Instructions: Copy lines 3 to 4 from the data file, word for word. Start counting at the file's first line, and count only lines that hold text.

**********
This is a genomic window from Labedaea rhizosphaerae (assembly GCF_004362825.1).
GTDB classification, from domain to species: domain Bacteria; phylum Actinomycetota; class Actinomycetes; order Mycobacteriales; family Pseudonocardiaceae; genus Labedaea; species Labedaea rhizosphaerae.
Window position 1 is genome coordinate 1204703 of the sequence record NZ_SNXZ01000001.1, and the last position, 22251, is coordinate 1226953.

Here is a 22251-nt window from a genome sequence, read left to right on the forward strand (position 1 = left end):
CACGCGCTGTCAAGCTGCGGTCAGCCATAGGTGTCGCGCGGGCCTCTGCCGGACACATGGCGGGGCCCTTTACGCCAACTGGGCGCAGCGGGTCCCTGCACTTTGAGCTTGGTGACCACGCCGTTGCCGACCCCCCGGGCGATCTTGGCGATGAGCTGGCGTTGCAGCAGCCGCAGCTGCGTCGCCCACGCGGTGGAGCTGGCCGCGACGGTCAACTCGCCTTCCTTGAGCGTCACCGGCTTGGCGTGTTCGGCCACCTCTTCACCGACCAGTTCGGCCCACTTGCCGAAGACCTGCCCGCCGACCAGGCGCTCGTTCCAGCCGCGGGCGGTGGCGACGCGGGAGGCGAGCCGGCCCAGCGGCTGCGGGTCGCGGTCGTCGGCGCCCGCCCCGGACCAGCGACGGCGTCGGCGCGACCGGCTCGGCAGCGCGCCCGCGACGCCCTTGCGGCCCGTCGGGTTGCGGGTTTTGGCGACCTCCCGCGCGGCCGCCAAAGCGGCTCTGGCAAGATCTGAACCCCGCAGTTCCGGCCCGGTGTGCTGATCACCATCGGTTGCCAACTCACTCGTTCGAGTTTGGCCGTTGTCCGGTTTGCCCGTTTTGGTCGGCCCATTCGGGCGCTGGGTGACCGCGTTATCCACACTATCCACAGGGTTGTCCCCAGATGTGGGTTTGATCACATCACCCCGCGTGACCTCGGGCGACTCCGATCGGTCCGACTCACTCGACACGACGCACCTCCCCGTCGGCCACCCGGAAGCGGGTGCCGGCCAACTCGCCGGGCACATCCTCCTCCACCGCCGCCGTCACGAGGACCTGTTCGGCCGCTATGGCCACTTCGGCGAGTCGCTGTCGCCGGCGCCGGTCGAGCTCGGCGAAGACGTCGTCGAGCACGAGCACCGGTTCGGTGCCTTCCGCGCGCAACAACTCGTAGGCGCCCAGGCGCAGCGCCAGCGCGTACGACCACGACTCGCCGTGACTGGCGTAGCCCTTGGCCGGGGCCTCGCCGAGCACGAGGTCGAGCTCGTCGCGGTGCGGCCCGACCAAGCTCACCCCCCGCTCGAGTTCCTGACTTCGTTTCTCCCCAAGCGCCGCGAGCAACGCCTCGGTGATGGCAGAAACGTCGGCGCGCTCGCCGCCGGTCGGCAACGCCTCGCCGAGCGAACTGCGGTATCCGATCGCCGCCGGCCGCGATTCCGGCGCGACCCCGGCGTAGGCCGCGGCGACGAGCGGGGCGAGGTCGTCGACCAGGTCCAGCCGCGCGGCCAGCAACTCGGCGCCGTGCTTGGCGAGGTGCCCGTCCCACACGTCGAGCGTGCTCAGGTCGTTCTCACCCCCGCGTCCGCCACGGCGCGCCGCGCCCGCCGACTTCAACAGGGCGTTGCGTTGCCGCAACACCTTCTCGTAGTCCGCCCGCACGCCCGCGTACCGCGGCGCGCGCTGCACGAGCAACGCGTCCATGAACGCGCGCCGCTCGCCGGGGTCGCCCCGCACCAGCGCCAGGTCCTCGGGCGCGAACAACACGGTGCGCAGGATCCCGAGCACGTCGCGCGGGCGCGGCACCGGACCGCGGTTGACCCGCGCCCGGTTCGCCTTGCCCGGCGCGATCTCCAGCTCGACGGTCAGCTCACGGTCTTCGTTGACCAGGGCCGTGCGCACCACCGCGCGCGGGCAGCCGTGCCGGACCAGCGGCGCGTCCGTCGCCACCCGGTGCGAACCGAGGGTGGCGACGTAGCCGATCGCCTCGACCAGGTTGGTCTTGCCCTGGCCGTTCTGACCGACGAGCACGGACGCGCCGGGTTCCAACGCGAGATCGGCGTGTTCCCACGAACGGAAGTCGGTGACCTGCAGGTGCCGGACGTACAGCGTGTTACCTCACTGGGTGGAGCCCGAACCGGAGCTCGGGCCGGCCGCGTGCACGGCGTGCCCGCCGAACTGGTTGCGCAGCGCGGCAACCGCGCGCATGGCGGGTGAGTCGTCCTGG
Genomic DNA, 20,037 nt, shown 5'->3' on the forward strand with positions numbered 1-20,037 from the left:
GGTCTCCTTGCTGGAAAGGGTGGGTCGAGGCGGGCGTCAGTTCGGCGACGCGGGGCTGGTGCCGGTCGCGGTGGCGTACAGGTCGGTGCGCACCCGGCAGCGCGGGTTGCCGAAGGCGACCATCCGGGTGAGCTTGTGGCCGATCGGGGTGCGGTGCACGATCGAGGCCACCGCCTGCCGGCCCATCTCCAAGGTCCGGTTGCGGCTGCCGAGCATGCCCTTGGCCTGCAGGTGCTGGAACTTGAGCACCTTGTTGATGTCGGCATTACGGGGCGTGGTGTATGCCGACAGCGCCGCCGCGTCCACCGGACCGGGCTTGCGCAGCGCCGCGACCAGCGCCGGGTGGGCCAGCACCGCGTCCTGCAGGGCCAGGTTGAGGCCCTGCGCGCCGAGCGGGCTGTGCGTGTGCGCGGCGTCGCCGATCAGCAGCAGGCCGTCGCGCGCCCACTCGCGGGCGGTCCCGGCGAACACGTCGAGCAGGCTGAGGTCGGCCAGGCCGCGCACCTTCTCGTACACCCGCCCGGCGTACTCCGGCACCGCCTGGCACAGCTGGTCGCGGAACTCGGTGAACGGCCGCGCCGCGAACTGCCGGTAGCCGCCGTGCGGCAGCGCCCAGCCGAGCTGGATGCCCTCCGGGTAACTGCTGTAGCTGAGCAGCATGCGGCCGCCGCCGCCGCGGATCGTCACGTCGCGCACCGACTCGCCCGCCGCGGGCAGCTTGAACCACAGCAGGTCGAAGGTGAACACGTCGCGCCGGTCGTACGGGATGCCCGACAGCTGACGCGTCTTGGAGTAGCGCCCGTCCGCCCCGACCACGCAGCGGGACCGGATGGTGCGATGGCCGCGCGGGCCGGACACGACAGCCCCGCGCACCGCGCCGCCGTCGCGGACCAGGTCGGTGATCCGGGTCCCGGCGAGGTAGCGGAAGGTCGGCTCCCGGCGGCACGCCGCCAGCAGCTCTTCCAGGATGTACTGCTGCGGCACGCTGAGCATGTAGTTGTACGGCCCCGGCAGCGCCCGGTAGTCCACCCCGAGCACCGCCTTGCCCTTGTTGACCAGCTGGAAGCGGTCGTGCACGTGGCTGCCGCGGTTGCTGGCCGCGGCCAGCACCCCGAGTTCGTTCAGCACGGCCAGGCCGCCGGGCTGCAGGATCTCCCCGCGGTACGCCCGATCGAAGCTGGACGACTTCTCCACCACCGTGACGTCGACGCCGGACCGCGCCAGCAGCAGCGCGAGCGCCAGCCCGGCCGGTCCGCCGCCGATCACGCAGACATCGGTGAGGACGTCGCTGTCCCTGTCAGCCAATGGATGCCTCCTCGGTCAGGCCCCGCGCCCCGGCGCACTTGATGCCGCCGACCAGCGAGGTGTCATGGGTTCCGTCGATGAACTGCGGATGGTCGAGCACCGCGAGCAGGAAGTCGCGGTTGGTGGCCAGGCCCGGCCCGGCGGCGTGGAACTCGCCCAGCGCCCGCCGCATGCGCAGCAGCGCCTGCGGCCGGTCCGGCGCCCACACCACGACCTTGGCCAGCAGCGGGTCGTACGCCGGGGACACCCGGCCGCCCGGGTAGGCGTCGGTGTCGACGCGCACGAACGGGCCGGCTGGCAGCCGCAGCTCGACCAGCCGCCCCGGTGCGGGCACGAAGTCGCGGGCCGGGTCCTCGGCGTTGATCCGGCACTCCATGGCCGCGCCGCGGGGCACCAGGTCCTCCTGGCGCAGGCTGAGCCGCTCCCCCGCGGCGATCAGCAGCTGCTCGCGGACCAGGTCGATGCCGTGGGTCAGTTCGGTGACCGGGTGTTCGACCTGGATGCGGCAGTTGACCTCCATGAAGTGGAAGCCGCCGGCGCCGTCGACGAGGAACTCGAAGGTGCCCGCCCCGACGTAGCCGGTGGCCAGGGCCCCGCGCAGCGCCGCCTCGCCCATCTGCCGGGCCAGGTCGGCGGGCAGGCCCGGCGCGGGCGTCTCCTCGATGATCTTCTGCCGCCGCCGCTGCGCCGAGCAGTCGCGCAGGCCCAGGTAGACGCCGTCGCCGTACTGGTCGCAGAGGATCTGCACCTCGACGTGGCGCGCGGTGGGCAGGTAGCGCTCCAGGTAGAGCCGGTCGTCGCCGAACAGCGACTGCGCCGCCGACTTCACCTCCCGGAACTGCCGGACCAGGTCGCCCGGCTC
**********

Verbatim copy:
Window position 1 is genome coordinate 1204703 of the sequence record NZ_SNXZ01000001.1, and the last position, 22251, is coordinate 1226953.

Here is a 22251-nt window from a genome sequence, read left to right on the forward strand (position 1 = left end):